Overall, I think Sense 4+ is a great upgrade over Sense 4, making Sense a decent skin once again. It makes it smoother, faster, slicker and better looking while also tying in new functionality that you won’t necessarily find in a stock Android build. If you are a user of one of HTC’s One series phones, I urge you to upgrade to keep your sanity and enjoy the butter.
After declining sales and being criticised for releasing too many handsets into the market, the new One series from HTC represents a much needed refresh of their strategy. What once used to be a floundering attempt to satisfy the demands of the many carriers has been diluted to this, a trio of phones to carry them headfirst into 2012. The One X, however, is even more than that. This sits on the top of the tree as a superphone with specs that raise the bar for future Android devices to come. It also debuts with HTC’s refresh of their Sense skin, layered on top of Android 4.0.3, fresh from Mountain View. Alas, we must ask the question – is it really as good as it seems? Read on to find out.
To say that this phone is good looking is an understatement. The phone is genuinely beautiful and is a breath of fresh air compared to the dull black slabs that most companies are churning out these days. The amount of detail and care put into this design definitely shows in the product. The glass covering the screen curves over the sides, blending in with the sleek polycarbonate body. The One X is made of a similar material to Nokia’s Lumia 800 and 900, albeit a little less textured. It is 8.9mm thick, which, while chunky for a flagship phone on paper, certainly doesn’t feel it. The phone feels comfortable in the hand despite its 4.7″ display, and is in reality not much larger than most 4.3″ devices such as its baby brother, the wafer-thin One S. The bezel is minimal, and you really feel like you are actually touching the content on the screen thanks to the laminated panel. The only slight annoyance I have is that I do struggle to reach the top left and bottom left hand corners without adjusting my grip on the phone. It has a curved profile reminiscent of the Galaxy Nexus, with the top and bottom gently tapering upwards. It is worth noting that the camera lens protrudes just enough to give the speakers a megaphone effect when placed on a table.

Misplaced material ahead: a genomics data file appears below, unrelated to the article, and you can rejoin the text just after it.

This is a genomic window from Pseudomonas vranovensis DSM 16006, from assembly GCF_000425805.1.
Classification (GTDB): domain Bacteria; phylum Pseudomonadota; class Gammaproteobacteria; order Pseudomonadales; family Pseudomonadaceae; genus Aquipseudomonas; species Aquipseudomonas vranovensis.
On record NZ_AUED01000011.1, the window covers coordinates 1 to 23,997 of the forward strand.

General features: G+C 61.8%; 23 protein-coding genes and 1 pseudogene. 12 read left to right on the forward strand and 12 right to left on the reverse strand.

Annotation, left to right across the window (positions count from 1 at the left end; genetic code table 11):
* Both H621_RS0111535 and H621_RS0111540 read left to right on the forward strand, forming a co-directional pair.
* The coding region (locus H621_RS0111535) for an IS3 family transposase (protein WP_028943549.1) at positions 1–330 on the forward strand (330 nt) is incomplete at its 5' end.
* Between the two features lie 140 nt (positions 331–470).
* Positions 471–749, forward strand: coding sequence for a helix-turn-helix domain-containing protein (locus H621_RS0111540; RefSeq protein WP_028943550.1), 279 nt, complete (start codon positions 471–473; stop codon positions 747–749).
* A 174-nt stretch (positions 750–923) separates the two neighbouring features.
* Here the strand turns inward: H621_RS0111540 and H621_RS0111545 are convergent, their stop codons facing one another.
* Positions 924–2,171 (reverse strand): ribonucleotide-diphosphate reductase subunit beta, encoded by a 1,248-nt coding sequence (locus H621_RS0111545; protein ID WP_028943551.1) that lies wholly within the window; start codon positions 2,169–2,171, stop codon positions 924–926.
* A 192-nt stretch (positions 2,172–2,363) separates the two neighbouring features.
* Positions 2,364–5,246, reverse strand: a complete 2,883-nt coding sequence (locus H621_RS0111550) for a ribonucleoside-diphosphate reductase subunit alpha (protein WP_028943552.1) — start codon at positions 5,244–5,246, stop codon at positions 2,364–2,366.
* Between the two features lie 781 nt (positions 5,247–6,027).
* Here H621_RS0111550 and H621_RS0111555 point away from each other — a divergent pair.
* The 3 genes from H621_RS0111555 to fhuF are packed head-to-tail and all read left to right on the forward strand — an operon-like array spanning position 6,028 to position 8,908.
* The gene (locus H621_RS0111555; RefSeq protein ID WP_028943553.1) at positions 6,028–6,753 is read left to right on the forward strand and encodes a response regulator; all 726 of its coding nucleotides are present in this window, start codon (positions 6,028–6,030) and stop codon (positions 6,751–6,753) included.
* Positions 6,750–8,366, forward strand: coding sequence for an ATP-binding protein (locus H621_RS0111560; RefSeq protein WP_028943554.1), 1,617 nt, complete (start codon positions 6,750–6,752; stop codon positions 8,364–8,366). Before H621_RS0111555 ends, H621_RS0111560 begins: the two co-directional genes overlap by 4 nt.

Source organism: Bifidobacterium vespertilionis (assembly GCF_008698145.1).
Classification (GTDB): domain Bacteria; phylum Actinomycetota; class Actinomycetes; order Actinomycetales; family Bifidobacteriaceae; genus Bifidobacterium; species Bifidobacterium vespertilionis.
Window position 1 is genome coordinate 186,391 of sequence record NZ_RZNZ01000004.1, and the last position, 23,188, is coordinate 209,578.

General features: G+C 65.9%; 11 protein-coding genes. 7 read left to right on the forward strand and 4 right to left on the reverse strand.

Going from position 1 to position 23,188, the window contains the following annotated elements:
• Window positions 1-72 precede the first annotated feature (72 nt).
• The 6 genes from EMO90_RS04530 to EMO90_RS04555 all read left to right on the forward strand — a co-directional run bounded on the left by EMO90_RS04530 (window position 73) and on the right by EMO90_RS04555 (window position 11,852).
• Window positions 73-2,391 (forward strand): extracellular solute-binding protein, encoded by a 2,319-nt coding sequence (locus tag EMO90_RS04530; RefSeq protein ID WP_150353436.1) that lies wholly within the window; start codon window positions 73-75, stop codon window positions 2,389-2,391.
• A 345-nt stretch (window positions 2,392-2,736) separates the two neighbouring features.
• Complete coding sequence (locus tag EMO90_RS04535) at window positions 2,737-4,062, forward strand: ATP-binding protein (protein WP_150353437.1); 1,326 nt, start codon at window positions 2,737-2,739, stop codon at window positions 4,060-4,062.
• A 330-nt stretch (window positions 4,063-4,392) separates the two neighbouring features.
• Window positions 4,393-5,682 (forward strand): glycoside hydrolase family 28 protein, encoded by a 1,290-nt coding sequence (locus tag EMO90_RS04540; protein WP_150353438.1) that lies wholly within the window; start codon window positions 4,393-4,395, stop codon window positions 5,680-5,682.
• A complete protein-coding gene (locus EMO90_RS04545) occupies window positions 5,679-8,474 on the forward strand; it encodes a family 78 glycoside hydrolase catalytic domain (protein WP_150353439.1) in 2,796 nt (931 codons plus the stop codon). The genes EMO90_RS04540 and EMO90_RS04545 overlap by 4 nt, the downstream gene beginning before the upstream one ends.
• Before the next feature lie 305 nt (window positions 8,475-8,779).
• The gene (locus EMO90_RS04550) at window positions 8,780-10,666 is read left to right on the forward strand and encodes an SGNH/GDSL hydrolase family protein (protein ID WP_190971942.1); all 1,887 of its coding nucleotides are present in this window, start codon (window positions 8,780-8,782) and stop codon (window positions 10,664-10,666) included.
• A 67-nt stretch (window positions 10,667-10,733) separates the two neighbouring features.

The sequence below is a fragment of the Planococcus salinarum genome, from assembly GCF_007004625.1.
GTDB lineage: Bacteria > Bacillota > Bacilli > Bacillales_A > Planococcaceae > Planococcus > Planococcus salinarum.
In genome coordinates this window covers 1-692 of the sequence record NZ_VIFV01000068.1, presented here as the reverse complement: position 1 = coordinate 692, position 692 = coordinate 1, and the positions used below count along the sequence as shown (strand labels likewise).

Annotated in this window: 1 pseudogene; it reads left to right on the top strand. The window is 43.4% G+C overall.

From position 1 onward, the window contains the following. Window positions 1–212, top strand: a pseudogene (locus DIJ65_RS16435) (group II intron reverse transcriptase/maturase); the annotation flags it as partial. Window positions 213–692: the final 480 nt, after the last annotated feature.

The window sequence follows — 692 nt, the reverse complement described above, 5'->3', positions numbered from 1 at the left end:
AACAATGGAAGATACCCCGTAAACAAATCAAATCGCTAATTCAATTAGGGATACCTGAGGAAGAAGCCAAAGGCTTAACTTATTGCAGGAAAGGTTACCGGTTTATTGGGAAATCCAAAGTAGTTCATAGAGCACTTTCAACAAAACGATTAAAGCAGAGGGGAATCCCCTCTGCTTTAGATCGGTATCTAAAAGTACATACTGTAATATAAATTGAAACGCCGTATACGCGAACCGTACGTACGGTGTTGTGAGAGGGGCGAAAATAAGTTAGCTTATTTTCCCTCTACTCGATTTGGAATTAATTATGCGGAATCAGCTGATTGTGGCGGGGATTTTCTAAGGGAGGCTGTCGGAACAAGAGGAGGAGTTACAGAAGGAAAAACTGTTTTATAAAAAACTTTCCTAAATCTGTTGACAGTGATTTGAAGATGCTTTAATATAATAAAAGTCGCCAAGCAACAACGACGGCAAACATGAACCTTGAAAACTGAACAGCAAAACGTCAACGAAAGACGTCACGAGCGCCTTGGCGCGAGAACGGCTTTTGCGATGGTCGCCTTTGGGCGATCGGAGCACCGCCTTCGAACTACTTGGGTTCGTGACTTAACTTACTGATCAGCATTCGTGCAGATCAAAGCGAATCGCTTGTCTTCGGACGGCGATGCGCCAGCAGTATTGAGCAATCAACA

The sides are fairly minimal, with the left holding an MHL (MicroUSB/HD Video out) port and a volume rocker on the right, which is conveniently placed where your thumb grips it during normal usage. It has a nice amount of travel and you can use it while it is in your pocket. On the top there is a power button, 3.5mm headphone jack and a microSIM tray. On the bottom there is one of the two microphones (the other being just next to the headphone jack) and three capacitive buttons which cause some concern that I shall get into later. A notable omission is a camera button – a little strange considering that the camera is HTC’s major advertising point with the phone. However, the care and attention to detail that HTC employed when designing this product is apparent is the notification LED. While it is not RGB, it is integrated into the drilled holes for the earpiece, which was a very interesting idea, and it works. The LED is completely invisible when not in use, and bright enough to be visible in any light when notifying you. As a whole, the design of the phone immediately strikes you as HTC. It seems like they have perfected their design language, with none of the failings of the myriad of phones that came before, although it isn’t without fault. The black international model which I acquired picked up grease really easily, and as of the time of writing I have not been able to remove it. I would recommend picking up a case if you are considering this phone, despite what HTC says. Another thing that I have noticed is that the micro-holes for the earpiece, while aesthetically pleasing, could easily pick up dust, blocking it up.
As for internals, it is safe to say that this is one of the most powerful phones on the market. The international One X has a quad-core Nvidia Tegra 3 clocked at 1.5GHz which is no slouch at all. It also has a gigabyte of RAM, which is par for the flagship course. These big numbers certainly show up in the benchmark scores below. Despite Nvidia’s graphical prowess, gaming performance does not live up to expectations. I have a feeling that it has something to do with the lack of RAM, or maybe the fact that that the processor is driving 921,600 pixels, but the effect is noticable. Games do seem to settle down after maybe 5 minutes of gameplay, but it is still unnerving. Another thing that I noted was that the area in between the camera and volume rocker can get really hot, but the heat was isolated to just that place, most likely due to the positioning of the processor. Speaking of the processor, the presence Tegra processor inside allows access to the Tegra Zone suite of games. These are games that are ‘optimised’ for the Tegra processor with better graphics and more effects, and you really can tell the difference. There are two major omissions when it comes to the One X in terms of hardware, namely being the lack of expandable storage and removable battery, but having a replaceable back would weaken the structural integrity of the phone, so we can give HTC a pass there.
Quadrant – 4602
Vellamo – 1854
Antutu – 9795
Nenamark 2 – 54.7fps